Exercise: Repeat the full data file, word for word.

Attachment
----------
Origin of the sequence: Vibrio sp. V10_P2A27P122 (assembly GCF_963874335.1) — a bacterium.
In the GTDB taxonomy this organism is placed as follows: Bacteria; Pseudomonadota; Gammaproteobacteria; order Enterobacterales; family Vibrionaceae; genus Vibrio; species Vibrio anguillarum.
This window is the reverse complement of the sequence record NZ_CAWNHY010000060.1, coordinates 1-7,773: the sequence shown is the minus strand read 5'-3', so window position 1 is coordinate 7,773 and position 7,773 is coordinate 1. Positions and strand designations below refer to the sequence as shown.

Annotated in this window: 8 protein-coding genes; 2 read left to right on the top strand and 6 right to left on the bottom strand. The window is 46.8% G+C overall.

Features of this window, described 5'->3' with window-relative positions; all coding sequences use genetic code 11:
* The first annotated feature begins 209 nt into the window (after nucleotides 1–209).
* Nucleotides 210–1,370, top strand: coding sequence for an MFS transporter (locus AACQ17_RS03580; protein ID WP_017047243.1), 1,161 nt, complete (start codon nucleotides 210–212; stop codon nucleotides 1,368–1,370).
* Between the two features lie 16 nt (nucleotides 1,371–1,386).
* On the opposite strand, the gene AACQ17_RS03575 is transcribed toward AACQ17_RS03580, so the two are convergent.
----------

Origin of the sequence: Vibrio sp. V10_P2A27P122 (assembly GCF_963874335.1) — a bacterium.
In the GTDB taxonomy this organism is placed as follows: Bacteria; Pseudomonadota; Gammaproteobacteria; order Enterobacterales; family Vibrionaceae; genus Vibrio; species Vibrio anguillarum.
This window is the reverse complement of the sequence record NZ_CAWNHY010000060.1, coordinates 1-7,773: the sequence shown is the minus strand read 5'-3', so window position 1 is coordinate 7,773 and position 7,773 is coordinate 1. Positions and strand designations below refer to the sequence as shown.

Annotated in this window: 8 protein-coding genes; 2 read left to right on the top strand and 6 right to left on the bottom strand. The window is 46.8% G+C overall.

Features of this window, described 5'->3' with window-relative positions; all coding sequences use genetic code 11:
* The first annotated feature begins 209 nt into the window (after nucleotides 1–209).
* Nucleotides 210–1,370, top strand: coding sequence for an MFS transporter (locus AACQ17_RS03580; protein ID WP_017047243.1), 1,161 nt, complete (start codon nucleotides 210–212; stop codon nucleotides 1,368–1,370).
* Between the two features lie 16 nt (nucleotides 1,371–1,386).
* On the opposite strand, the gene AACQ17_RS03575 is transcribed toward AACQ17_RS03580, so the two are convergent.